Softer commodities, in particular copper prices, have brought the spotlight firmly back on base metal miners with fears among investors that the outlook for commodities, including copper, can only worsen. This is bad news for Canada’s largest copper miner First Quantum Minerals Ltd. (TSX:FM), which has seen its share price crash to earth over the last six months, down a massive 54%.
The increasingly pessimistic outlook for copper and other commodities coupled with concerns over First Quantum’s financial condition saw its outlook recently downgraded.
Copper, which generates 65% of First Quantum’s revenue, recently touched a five-year low, triggering alarm bells among investors and analysts as to the state of the global economy. Such low prices have a significant impact on First Quantum and are a key driver of its decision to defer 2015 capital expenditures in order to preserve its balance sheet.
But the long-term outlook for First Quantum remains pessimistic.
The outlook for copper depends heavily on China, with the metal being a key component in manufacturing and housing construction. In fact, China is one of the world’s single largest consumers of copper. Yet investment in China’s housing sector continues to fall, with 2014 investment down by 10.5% in comparison to 2013.
Even more troubling is that the decline in China’s housing sector is expected to continue and this certainly doesn’t bode well for copper prices. Another concern is that China’s economy continues to slow, with 2014 GDP growth of 7.4%, the lowest level in two decades. Of greater concern, China’s GDP is expected to fall even further to 6.8% in 2015 and then 6.2% in 2016.
This certainly doesn’t bode well for growing copper demand. Declining consumer demand and industrial activity in the Eurozone is also a factor, with the economic region finding itself stuck in a deep economic slump.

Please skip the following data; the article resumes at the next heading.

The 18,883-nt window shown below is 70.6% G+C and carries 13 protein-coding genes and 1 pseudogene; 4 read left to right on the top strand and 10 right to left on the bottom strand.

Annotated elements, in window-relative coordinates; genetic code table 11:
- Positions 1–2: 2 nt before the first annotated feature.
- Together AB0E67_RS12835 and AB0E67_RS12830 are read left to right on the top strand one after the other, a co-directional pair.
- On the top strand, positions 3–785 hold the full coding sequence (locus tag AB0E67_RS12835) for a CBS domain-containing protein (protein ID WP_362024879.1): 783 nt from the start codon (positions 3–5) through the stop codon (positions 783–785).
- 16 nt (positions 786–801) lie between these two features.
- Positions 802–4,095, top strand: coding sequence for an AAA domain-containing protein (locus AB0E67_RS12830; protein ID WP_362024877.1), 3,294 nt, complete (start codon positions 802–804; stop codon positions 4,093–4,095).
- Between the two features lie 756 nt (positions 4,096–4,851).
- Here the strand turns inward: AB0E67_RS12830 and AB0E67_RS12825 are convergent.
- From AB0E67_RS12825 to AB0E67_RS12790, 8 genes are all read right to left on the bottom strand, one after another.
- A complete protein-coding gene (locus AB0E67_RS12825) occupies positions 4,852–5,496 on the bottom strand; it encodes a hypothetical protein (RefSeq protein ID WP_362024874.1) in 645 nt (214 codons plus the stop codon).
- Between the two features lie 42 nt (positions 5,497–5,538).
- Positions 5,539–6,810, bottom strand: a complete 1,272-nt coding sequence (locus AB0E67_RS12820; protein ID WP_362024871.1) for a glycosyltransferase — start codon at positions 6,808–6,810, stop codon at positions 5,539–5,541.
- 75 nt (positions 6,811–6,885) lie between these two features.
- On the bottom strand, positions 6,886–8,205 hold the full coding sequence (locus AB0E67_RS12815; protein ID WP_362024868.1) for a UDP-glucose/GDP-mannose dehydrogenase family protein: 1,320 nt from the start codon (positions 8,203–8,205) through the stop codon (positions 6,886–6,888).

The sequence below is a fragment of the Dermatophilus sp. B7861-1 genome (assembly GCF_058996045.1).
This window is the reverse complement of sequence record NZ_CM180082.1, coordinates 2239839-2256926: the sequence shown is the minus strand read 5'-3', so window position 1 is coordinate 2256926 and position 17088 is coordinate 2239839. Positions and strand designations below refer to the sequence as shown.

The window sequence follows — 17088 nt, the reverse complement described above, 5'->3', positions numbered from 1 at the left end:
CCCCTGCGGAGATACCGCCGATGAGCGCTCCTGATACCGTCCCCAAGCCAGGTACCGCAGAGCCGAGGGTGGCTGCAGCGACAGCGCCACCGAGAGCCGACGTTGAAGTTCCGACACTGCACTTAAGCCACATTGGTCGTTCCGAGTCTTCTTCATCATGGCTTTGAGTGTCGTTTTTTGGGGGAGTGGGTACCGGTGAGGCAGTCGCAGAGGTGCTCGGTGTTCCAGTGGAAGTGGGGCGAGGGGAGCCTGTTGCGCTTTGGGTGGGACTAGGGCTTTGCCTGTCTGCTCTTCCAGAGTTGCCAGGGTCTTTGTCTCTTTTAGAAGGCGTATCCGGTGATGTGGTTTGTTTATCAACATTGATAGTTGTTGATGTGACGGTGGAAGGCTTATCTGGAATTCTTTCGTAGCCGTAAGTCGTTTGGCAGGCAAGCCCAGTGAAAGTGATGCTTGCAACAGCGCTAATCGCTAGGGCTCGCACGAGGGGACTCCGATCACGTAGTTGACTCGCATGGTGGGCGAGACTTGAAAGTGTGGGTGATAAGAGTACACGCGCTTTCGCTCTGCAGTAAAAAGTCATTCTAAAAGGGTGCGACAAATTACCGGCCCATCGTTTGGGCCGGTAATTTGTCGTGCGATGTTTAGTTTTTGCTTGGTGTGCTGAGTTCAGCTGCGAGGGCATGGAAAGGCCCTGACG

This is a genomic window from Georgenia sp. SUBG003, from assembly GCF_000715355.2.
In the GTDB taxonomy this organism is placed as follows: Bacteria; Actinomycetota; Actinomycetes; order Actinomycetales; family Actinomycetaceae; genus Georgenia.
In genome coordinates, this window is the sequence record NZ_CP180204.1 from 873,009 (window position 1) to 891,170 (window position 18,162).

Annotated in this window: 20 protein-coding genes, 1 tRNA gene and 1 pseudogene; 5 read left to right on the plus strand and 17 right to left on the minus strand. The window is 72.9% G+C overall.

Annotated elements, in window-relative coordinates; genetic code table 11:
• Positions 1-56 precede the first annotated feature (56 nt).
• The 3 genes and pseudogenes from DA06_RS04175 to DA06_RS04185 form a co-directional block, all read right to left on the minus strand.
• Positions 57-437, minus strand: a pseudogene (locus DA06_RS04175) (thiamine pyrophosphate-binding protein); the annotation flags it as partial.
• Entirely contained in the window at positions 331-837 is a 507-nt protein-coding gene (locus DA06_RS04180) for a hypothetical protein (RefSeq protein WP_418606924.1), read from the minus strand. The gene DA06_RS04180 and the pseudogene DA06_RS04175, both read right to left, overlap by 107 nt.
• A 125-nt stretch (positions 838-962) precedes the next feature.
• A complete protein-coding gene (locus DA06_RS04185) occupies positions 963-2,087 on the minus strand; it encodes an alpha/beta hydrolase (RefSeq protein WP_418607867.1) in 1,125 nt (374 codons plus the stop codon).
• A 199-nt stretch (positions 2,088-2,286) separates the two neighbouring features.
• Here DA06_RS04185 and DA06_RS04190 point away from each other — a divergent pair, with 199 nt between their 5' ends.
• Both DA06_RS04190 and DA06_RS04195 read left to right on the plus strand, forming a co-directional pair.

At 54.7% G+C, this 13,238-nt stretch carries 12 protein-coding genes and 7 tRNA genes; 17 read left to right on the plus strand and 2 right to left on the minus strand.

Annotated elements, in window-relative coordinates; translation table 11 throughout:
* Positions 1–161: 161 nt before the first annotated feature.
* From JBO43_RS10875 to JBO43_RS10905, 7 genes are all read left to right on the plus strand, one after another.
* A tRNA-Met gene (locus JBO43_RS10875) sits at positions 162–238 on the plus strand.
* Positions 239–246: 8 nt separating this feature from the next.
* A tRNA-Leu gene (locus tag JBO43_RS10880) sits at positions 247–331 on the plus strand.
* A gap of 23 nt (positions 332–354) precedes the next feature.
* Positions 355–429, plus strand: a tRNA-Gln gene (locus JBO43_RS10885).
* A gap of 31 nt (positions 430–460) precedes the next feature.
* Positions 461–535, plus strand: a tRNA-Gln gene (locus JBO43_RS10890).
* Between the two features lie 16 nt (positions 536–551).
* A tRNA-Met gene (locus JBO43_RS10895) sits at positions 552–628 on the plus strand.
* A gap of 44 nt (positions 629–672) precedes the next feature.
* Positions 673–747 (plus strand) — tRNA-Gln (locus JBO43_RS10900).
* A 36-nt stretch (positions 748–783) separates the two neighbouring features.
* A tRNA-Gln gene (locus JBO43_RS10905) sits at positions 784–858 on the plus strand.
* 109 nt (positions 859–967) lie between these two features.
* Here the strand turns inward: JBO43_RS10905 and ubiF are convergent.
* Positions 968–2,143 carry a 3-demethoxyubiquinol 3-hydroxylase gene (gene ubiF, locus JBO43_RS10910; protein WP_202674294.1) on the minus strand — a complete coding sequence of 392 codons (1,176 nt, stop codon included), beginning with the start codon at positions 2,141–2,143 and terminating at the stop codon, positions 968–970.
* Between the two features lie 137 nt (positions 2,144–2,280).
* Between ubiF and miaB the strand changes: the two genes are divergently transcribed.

The declining outlook for copper will have a deep impact on First Quantum’s financial performance and it appears unlikely the company will deliver any tangible improvements in the foreseeable future.
The uncertainty surrounding First Quantum’s financial position is also of considerable concern. The company has a mountain of debt totalling US$5.5 billion, with net debt a whopping 3.6 times cash flow. This indicates First Quantum is overleveraged and this is particularly worrying in an operating environment where earnings and cash flow will at best remain flat, or more than likely fall.
While the consensus analyst outlook for First Quantum is a “buy” I believe it is a company investors should avoid. It is unlikely that First Quantum will be able to sustain any meaningful growth over the long term and the weakness of its balance sheet and flat cash flow growth is of considerable concern in such a difficult operating environment.
There are better investment opportunities offering far greater potential upside coupled with more consistent returns that are not as heavily exposed to the whims of commodity markets and the profound disruption in base metals demand we are now seeing.